However, writing up my thesis did not completely halt my other activities (which was a good thing... I think). On the academic side of things, I attended and presented at a few (virtual) conferences and co-authored a paper on online science outreach. I also received the immense honor of consulting for the educational studio Kurzgesagt on several of their projects, including a poster depicting the tree of life, a poster about the last non-avialan dinosaurs, a video on paleoartistic depictions of extinct animals, and their calendar for 2022 (which features prehistoric life). The research team at Kurzgesagt was an absolute pleasure to work with, and I came away from each project feeling like they made a very dedicated and honest effort to consider all of my feedback.

Kurzgesagt's "Map of Evolution" poster depicting the tree of life. This was the first project that I worked with them on and I'm very pleased with the final result.

My friend Joan Turmelle and I have continued to run our YouTube channel Through Time and Clades. Our biggest accomplishment so far, I think, is that we have completed both of the long-form lecture series that we set out to make: Joan's "Humanity, a Prologue" (covering human origins) and my "Dinosaurs, the Second Chapter" (covering crown bird evolution), with plans to release annual updates incorporating new research from our respective fields. Although I'd be the first to say that my videos are far from ideal in some ways (for example, I know that the multi-hour length of some episodes can be a real deterrent), don't let it be said that I haven't tried to make information on the evolutionary history of Cenozoic birds available in a reasonably accessible and comprehensive manner. We are also working on a companion website that will present the material from our lecture series in what we hope will be a more approachable format for some, though that is in early stages still. Another pleasant surprise for our channel last year was that we received an invitation to participate in Paleo Rewind, an annual collaboration among paleontology-focused YouTube creators to recap the year in paleontological discoveries.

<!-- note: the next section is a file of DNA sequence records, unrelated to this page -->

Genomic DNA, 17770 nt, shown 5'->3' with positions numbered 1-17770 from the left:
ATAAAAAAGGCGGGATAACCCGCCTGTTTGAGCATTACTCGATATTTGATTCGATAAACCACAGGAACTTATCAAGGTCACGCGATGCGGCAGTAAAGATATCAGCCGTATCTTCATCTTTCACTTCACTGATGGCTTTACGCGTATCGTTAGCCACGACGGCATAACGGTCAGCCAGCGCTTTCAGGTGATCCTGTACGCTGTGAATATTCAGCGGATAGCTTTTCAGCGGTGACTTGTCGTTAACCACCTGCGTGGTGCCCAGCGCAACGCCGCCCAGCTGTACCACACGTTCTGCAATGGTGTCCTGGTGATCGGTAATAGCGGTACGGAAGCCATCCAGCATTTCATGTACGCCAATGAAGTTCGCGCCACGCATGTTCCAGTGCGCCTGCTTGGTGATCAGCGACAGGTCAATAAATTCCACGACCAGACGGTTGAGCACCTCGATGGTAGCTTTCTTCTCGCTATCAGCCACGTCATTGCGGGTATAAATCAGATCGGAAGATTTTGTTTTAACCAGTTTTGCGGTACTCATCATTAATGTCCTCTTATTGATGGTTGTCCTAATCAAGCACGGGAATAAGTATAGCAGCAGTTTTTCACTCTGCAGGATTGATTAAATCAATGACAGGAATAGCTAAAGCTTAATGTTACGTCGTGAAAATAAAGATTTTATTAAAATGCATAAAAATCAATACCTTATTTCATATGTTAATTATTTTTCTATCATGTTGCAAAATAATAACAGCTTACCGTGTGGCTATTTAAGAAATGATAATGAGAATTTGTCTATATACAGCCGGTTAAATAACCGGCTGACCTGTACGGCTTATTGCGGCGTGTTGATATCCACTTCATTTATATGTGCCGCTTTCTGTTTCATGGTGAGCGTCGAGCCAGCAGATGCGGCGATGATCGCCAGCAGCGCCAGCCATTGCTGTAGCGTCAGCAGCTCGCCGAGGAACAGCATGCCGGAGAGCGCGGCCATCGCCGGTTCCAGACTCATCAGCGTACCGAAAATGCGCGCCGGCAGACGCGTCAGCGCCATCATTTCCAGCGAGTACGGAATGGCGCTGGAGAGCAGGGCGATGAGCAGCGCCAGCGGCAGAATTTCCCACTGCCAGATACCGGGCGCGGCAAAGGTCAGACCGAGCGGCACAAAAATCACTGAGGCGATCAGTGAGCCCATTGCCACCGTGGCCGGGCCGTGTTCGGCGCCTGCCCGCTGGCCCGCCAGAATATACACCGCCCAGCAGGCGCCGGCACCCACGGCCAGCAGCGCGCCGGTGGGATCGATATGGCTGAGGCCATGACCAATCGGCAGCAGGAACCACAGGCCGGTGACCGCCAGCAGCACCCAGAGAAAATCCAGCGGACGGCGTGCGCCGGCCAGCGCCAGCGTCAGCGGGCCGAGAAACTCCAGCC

A collage of title slides from my YouTube series "Dinosaurs, the Second Chapter", in which Joan and I discussed the origins, evolution, and diversity of crown-group birds.

Astonishingly, I was even able to start a new personal project last year! That was the blog New Dinosaur Alert, on which I write a brief post for each new genus or species of dinosaur described (including extant birds). Despite everything else going on, I've managed to stay on top of that blog for the most part, so I intend to continue it in the foreseeable future.

When I picked Velociraptor as the primary basis of the logo for New Dinosaur Alert, I did not know that the first Mesozoic dinosaur to be described in 2021 would be the velociraptorine dromaeosaurid Shri devi. That was a happy coincidence!

Lastly, I didn't expect to enjoy rewatching a show from my childhood as much as I did, but I'm glad that I was inspired to do so.

... And that's more than enough about me. Let's take a look at what 2021 had to offer in the world of maniraptoran research. As always, my coverage of papers about modern birds is necessarily going to be incomplete, so I put more focus on those that have more direct connections to paleontology, such as studies on anatomy, ontogeny, and higher-order phylogeny.

In January, oilbirds were found to disperse seeds across longer average distances than megafauna. A specimen of Pachystruthio from the Nihewan Formation was described. The skull morphology of phorusrhacids and the language-like capabilities of Japanese tits were reviewed. New studies came out on the hindlimb musculature of Nothronychus, the evolution of tooth shape in avialans and coloration and song in American warblers, and the phylogeny of neoavians and shearwaters. Newly-named maniraptors included the dromaeosaurid Shri devi, the Pliocene petrel Procellaria altirostris, the Eocene possible stem-coracioid Ueekenkcoracias tambussiae, the Pleistocene woodpeckers Bitumenpicus minimus, Breacopus garretti, and Melanerpes shawi, and the psittacopedid Parapsittacopes bergdahli.